Family Life

Days of Farewell

The double doors had rubber seals.

They swung open with a crash against the wall.

A porter pushed your stretcher through.

It was April Fool’s Day but no joke.

 

The doctor who greeted us was pretty, Indian,

dressed in a crop T-shirt and jeans.

She bustled between stretchers.

She looked about twelve years old.

 

Nurse and registrar spoke over you.

“Stroke” they told us,

as if you couldn’t hear, as if you couldn’t understand.

But I knew you could.

 

We left you in A&E,

beds stacked along the wall

in line, like piano keys,

but with no music.

 

It took five days for them to tell us

there was no hope of recovery.

We massaged oil into your hands,

wet your lips with water.

 

Eleven days later as I held your hand,

said a blessing, you died.

Your struggle had turned to grace.

I packed your things into a grey carrier bag and left.

 

winner of the Elmbridge Sherriff Trust Poetry prize 2014

 

 

 

 

 

 

Samba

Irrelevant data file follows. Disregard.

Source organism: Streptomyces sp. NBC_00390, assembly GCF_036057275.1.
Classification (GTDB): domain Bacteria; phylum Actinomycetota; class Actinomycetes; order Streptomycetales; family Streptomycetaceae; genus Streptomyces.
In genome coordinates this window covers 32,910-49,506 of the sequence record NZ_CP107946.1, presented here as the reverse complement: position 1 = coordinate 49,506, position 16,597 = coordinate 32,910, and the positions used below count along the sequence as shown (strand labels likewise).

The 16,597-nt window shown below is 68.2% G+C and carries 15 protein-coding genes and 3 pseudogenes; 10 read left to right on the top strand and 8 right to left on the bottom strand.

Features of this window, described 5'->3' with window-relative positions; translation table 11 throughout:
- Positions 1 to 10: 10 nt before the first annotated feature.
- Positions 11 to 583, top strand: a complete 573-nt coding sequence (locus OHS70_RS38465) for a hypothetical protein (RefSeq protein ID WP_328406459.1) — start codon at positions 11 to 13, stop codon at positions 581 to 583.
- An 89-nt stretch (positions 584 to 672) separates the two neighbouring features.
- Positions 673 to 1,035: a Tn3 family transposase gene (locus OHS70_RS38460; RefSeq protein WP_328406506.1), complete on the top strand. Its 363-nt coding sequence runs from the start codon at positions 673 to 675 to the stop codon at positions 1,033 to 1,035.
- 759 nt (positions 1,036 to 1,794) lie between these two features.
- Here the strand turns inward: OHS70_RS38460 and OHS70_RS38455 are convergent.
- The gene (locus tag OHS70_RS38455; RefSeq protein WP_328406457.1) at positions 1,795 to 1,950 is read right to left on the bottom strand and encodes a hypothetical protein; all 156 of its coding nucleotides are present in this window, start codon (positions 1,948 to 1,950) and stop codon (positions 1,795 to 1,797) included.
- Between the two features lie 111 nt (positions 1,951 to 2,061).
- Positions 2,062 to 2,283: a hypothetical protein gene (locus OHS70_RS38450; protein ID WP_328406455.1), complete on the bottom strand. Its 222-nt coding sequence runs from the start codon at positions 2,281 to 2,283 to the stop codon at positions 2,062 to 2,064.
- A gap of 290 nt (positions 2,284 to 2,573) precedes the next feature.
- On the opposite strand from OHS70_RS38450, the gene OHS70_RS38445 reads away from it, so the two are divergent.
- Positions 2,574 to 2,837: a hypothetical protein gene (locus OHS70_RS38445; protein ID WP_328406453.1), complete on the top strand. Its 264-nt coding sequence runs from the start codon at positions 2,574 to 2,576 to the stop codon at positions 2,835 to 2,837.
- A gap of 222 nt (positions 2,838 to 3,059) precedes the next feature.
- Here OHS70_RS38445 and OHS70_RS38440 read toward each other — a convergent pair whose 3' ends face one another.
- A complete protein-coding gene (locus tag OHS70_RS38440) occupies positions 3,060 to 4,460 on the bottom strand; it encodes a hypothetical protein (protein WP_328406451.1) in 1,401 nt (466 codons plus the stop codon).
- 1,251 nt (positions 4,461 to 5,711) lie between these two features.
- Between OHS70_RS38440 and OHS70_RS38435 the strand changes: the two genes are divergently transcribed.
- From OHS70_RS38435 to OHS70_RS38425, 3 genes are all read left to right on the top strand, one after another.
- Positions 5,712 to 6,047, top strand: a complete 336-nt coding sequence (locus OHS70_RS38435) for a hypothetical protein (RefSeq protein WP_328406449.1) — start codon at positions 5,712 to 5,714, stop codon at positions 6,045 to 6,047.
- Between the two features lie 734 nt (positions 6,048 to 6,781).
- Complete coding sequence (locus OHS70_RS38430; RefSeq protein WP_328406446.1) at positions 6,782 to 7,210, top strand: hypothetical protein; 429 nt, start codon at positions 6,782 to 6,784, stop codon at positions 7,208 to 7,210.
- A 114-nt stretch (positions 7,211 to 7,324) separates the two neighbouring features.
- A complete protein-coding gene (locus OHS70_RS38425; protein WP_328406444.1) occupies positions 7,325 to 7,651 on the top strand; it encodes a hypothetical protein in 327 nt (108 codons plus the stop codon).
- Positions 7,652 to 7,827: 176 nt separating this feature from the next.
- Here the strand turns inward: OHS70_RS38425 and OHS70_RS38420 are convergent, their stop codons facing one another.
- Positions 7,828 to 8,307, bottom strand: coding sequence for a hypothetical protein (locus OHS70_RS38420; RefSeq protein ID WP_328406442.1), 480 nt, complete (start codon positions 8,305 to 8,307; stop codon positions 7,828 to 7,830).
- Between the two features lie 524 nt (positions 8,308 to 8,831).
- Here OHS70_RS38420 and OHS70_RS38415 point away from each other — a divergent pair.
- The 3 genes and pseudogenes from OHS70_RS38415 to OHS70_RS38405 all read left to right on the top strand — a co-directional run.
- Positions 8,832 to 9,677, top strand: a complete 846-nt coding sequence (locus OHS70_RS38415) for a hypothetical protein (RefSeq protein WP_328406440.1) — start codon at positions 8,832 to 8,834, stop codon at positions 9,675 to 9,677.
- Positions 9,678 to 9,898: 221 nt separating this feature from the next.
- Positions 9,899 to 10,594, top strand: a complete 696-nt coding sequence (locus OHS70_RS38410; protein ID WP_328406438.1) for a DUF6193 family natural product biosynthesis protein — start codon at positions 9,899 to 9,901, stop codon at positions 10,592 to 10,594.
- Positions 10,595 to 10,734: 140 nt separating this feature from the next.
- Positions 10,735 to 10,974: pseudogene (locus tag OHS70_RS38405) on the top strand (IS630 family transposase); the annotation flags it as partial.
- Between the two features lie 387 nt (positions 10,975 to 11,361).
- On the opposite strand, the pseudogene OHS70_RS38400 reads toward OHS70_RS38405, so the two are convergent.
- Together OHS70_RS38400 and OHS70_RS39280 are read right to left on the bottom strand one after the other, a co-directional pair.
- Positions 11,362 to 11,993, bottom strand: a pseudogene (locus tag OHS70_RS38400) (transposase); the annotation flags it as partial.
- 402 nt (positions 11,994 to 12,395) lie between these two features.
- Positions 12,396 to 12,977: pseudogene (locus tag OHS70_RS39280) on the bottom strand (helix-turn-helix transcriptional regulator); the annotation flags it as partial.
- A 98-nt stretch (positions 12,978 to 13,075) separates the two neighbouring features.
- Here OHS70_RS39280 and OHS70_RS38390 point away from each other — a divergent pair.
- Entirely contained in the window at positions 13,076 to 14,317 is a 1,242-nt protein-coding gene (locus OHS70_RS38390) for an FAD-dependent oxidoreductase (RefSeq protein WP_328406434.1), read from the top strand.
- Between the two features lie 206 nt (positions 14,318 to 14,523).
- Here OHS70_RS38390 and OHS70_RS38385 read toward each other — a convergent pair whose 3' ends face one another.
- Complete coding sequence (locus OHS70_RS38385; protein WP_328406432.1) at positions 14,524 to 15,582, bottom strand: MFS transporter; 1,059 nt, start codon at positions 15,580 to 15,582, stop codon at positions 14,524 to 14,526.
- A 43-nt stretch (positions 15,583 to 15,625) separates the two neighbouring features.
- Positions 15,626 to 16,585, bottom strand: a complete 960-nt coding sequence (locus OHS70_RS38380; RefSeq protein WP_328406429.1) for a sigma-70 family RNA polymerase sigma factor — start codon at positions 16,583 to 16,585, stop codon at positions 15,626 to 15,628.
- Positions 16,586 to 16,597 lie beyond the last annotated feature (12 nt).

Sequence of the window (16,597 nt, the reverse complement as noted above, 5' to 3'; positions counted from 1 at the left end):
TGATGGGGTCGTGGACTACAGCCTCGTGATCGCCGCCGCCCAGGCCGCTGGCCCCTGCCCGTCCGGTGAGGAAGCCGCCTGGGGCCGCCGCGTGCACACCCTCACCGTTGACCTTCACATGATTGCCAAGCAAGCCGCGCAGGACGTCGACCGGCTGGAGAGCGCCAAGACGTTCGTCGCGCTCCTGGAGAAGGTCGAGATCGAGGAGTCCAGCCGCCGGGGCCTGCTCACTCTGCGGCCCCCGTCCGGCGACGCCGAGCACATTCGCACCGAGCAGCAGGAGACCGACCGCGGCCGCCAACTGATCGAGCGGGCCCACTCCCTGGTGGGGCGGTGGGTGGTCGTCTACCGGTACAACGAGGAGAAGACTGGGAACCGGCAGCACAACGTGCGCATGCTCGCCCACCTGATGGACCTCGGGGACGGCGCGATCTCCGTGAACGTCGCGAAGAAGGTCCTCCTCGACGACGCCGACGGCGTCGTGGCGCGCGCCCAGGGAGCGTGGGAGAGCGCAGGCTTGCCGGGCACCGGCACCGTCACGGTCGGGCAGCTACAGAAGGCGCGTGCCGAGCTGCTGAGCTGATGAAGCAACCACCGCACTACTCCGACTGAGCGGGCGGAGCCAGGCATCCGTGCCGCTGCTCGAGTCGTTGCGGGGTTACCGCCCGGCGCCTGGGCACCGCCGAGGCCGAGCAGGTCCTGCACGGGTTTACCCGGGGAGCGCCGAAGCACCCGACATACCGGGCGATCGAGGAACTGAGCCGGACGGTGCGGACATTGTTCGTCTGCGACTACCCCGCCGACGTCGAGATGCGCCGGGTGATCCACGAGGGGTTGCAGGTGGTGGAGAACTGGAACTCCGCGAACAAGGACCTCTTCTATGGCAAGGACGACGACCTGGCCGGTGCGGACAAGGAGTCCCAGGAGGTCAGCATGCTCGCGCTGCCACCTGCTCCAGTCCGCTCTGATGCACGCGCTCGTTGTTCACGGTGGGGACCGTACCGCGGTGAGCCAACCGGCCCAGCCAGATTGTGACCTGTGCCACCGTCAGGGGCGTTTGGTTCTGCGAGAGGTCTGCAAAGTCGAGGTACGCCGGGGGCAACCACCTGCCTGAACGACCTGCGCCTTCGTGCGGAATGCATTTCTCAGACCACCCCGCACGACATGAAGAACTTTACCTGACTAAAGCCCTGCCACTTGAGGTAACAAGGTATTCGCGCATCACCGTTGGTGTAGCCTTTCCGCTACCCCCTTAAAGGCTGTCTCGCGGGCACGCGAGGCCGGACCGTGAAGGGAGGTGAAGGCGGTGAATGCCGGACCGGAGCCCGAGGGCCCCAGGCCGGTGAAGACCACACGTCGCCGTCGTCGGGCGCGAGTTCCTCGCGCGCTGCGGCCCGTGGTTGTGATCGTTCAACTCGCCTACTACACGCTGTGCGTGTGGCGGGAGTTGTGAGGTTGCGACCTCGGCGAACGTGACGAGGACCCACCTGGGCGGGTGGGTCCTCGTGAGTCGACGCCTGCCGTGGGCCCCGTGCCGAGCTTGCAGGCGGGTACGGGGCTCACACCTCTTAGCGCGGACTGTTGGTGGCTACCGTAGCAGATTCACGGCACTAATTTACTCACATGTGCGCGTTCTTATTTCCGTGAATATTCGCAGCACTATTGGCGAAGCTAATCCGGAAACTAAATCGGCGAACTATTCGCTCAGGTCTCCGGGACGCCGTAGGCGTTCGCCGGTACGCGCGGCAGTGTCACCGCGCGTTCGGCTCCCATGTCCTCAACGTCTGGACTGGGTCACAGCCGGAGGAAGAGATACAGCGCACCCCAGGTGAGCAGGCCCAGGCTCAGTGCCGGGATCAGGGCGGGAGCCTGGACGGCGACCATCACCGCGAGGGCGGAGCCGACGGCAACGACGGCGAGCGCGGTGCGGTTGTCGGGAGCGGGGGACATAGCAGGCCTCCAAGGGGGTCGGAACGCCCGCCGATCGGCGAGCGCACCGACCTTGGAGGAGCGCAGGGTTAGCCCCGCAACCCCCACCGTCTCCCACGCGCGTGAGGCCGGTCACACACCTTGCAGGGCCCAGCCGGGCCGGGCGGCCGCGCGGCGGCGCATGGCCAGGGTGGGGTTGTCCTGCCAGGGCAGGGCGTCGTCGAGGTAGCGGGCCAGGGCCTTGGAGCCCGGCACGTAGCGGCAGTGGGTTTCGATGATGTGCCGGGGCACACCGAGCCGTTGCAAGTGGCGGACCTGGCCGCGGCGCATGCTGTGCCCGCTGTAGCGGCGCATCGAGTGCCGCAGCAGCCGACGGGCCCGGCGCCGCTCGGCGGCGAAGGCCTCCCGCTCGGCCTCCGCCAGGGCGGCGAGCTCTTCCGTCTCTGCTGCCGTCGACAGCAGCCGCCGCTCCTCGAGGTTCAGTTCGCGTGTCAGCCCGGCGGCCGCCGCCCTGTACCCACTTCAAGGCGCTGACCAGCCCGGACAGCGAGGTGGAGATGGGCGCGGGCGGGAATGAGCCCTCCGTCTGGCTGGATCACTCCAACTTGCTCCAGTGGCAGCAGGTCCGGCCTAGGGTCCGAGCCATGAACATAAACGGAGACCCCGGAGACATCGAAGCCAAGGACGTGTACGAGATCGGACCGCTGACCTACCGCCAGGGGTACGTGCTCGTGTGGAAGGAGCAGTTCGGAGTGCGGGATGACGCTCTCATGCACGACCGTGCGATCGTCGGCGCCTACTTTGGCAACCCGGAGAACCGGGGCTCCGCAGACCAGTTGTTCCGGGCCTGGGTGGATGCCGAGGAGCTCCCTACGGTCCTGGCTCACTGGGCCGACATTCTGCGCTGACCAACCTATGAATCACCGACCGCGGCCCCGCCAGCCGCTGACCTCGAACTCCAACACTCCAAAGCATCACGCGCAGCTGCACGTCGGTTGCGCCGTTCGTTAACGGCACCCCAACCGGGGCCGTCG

catShe sat on the vet’s table, her coat black against a pale blue blanket.
She made no fuss, no attempt to fight; just sat quietly between my hands.
She still purred, though faintly, her  breath coming in short gasps.
The vet pierced her skin, pumped pink liquid into her vein;
seconds later her body sank down like a deflated cushion.

Eighteen years before, my son and I’d walked into a Richmond pet shop.
On a whim we’d imagined tabby and black companions for our new home.
There they were, waiting for us, as if knowing we would come;
He, all tiger-striped, and she a black and white chocolate-box picture,
her paws white-tipped, her nose a half-dab of pink and white splodge.

There was a touch of magic in the blackness of her coat,
a sixth sense of clairvoyance in the yellow glow of her eyes,
as if she had travelled some broomstick years before meeting us.
She would join me in the dark shadow of a sad moment,
lie beside me in candlelit meditation, adding her music to my silence.

We’d have our battles.  She’d outwit my careful plans, would hide
when children were due, or when we needed to take her to kennel or vet.
Oblivious of flight departures, she’d secrete herself into tiny spaces
of a cupboard, fireplace or the inaccessible centre beneath our bed,
forcing us to crawl and entreat her till she deigned to give in.

I thought I heard her bell this morning, turned as the wind blew the cat flap,
thought I caught her squeak of hungry greeting as I made breakfast,
took care not to tread on some half-eaten mouse on the now too-clean carpet,
expected her to jump onto the sofa of this dark winter’s evening;
but no, she’s just here, walking the long pathways of my mind.